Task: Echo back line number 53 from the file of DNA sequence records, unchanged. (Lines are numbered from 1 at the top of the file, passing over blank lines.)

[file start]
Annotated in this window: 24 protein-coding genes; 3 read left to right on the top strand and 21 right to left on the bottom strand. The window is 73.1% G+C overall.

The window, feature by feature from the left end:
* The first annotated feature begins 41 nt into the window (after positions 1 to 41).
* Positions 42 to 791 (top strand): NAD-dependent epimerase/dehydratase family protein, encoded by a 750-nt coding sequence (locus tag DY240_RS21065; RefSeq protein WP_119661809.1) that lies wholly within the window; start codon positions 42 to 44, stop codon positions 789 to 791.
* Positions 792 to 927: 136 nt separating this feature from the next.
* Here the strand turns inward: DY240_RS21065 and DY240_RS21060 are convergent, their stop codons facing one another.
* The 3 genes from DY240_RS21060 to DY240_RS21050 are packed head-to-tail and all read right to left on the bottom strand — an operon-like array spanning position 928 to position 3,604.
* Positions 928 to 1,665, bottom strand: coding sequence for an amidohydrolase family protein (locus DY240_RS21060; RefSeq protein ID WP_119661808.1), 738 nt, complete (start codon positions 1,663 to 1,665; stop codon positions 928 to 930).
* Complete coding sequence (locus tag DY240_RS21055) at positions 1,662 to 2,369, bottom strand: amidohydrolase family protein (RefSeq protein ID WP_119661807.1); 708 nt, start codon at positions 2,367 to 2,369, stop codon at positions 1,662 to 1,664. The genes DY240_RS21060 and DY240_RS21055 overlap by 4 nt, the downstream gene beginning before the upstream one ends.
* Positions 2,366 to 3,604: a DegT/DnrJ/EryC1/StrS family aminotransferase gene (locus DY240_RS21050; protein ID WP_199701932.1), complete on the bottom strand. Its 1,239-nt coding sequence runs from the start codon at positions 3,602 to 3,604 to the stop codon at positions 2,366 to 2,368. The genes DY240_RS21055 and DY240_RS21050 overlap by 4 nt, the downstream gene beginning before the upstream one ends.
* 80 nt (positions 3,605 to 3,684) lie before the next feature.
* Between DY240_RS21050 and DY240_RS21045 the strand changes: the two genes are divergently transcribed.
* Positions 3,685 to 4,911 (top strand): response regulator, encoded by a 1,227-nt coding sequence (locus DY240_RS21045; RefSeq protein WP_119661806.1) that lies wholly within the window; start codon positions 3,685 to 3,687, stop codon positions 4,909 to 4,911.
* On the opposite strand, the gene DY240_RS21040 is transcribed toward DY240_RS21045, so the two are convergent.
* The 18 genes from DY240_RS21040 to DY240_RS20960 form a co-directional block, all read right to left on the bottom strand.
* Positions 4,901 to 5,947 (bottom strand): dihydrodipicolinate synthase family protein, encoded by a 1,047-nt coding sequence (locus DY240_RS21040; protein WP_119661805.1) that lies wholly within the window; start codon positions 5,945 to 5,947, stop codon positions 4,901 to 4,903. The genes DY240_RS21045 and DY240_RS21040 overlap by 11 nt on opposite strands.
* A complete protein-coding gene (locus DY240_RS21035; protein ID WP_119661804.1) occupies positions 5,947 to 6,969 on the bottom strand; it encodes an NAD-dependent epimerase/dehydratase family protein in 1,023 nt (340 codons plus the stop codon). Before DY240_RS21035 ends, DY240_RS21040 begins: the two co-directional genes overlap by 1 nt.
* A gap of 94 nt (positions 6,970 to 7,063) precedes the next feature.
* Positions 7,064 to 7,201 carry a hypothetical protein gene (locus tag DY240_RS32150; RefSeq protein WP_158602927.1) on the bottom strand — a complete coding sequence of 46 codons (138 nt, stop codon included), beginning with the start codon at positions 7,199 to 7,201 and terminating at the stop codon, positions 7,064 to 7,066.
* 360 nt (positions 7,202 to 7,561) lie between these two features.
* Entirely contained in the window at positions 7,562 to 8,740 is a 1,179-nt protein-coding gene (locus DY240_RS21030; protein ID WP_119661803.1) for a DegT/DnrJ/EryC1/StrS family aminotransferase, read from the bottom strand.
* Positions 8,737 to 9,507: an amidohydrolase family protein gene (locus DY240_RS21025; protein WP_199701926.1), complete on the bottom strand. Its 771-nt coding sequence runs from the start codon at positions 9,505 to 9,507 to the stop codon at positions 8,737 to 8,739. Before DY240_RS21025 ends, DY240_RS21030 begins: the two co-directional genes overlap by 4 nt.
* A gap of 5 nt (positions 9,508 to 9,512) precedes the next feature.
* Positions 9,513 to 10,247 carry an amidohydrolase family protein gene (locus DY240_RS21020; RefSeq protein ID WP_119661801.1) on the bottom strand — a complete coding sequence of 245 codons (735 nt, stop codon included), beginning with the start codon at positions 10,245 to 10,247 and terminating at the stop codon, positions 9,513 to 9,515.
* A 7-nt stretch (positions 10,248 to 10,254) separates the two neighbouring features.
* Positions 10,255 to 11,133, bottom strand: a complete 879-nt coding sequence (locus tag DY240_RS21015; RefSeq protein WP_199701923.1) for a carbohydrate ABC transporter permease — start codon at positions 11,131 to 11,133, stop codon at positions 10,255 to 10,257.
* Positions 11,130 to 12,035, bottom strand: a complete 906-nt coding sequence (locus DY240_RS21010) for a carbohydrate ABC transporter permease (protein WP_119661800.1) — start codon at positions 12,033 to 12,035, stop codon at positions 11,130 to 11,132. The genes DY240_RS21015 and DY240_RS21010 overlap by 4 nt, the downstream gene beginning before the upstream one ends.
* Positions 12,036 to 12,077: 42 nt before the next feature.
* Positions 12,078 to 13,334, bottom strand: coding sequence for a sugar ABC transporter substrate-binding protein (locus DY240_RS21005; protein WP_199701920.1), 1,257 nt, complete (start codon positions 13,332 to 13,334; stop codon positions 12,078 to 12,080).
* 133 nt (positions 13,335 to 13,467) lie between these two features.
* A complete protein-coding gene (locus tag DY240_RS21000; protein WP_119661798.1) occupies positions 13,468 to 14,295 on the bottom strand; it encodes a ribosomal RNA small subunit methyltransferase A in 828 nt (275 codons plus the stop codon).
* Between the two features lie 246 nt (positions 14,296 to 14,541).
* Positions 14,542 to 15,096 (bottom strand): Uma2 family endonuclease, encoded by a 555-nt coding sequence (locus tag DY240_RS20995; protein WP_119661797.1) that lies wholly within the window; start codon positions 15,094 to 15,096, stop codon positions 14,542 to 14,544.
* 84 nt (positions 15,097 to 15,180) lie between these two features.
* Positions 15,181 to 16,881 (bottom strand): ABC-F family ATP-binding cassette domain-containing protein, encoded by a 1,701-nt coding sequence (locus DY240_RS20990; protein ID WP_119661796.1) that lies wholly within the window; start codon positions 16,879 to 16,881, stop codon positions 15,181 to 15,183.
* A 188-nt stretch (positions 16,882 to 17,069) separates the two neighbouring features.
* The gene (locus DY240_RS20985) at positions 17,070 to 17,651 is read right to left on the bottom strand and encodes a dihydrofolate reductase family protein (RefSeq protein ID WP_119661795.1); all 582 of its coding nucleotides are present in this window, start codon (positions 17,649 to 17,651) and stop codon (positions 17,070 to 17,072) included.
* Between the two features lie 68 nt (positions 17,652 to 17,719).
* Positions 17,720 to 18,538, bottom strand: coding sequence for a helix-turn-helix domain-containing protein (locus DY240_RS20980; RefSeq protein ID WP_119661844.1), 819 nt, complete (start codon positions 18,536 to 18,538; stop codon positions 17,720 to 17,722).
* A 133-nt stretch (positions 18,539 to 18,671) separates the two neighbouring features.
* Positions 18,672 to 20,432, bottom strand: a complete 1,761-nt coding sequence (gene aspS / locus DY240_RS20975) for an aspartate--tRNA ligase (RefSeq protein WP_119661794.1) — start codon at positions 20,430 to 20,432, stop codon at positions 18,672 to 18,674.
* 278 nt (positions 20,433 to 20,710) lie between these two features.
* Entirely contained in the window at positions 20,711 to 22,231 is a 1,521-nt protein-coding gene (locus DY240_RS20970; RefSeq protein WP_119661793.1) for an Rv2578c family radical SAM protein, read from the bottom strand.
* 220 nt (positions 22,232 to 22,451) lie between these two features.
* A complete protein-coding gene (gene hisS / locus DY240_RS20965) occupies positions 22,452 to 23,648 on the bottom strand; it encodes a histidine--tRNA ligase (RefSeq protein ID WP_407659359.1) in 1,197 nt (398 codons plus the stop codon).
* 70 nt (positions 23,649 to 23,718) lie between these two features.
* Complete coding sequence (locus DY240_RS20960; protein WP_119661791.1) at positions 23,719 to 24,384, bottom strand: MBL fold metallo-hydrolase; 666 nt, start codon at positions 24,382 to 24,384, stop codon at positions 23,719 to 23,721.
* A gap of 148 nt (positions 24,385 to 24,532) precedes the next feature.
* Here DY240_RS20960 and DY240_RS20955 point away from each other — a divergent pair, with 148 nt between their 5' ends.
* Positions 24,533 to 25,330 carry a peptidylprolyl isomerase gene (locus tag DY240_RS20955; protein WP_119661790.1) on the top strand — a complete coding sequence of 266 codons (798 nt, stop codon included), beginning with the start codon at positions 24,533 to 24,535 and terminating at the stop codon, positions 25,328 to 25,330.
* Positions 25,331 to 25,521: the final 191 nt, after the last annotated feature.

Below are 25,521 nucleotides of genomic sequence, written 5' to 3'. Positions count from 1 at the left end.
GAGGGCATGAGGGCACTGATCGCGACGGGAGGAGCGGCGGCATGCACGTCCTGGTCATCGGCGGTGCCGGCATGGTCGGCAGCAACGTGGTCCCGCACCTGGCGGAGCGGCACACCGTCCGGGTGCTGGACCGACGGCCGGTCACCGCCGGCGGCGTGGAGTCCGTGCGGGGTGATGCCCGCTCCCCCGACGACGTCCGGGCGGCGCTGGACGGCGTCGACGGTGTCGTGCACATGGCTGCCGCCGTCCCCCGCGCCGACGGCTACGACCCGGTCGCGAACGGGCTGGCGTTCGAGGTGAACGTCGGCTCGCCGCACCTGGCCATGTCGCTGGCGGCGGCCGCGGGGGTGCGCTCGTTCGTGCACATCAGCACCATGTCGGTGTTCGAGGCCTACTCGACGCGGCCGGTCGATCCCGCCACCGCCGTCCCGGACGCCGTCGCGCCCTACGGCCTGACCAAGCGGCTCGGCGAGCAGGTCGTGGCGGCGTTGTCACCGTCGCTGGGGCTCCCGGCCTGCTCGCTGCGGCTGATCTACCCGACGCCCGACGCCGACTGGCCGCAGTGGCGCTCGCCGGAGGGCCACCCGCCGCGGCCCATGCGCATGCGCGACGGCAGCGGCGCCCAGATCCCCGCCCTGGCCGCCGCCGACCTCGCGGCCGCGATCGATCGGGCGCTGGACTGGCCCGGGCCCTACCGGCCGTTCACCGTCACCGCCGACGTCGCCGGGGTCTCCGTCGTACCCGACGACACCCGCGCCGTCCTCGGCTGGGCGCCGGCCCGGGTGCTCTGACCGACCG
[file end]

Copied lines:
GAGGGCATGAGGGCACTGATCGCGACGGGAGGAGCGGCGGCATGCACGTCCTGGTCATCGGCGGTGCCGGCATGGTCGGCAGCAACGTGGTCCCGCACCTGGCGGAGCGGCACACCGTCCGGGTGCTGGACCGACGGCCGGTCACCGCCGGCGGCGTGGAGTCCGTGCGGGGTGATGCCCGCTCCCCCGACGACGTCCGGGCGGCGCTGGACGGCGTCGACGGTGTCGTGCACATGGCTGCCGCCGTCCCCCGCGCCGACGGCTACGACCCGGTCGCGAACGGGCTGGCGTTCGAGGTGAACGTCGGCTCGCCGCACCTGGCCATGTCGCTGGCGGCGGCCGCGGGGGTGCGCTCGTTCGTGCACATCAGCACCATGTCGGTGTTCGAGGCCTACTCGACGCGGCCGGTCGATCCCGCCACCGCCGTCCCGGACGCCGTCGCGCCCTACGGCCTGACCAAGCGGCTCGGCGAGCAGGTCGTGGCGGCGTTGTCACCGTCGCTGGGGCTCCCGGCCTGCTCGCTGCGGCTGATCTACCCGACGCCCGACGCCGACTGGCCGCAGTGGCGCTCGCCGGAGGGCCACCCGCCGCGGCCCATGCGCATGCGCGACGGCAGCGGCGCCCAGATCCCCGCCCTGGCCGCCGCCGACCTCGCGGCCGCGATCGATCGGGCGCTGGACTGGCCCGGGCCCTACCGGCCGTTCACCGTCACCGCCGACGTCGCCGGGGTCTCCGTCGTACCCGACGACACCCGCGCCGTCCTCGGCTGGGCGCCGGCCCGGGTGCTCTGACCGACCG